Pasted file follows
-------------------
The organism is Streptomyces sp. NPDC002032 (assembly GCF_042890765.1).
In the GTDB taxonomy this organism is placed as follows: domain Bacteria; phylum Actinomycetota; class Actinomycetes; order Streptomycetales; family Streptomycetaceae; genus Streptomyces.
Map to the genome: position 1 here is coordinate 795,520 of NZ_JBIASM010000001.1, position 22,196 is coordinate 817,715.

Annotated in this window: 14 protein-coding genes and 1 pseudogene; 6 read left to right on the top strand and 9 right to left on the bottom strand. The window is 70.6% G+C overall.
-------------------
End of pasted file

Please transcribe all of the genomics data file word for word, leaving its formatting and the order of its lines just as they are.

The organism is Streptomyces sp. NPDC002032 (assembly GCF_042890765.1).
In the GTDB taxonomy this organism is placed as follows: domain Bacteria; phylum Actinomycetota; class Actinomycetes; order Streptomycetales; family Streptomycetaceae; genus Streptomyces.
Map to the genome: position 1 here is coordinate 795,520 of NZ_JBIASM010000001.1, position 22,196 is coordinate 817,715.

Annotated in this window: 14 protein-coding genes and 1 pseudogene; 6 read left to right on the top strand and 9 right to left on the bottom strand. The window is 70.6% G+C overall.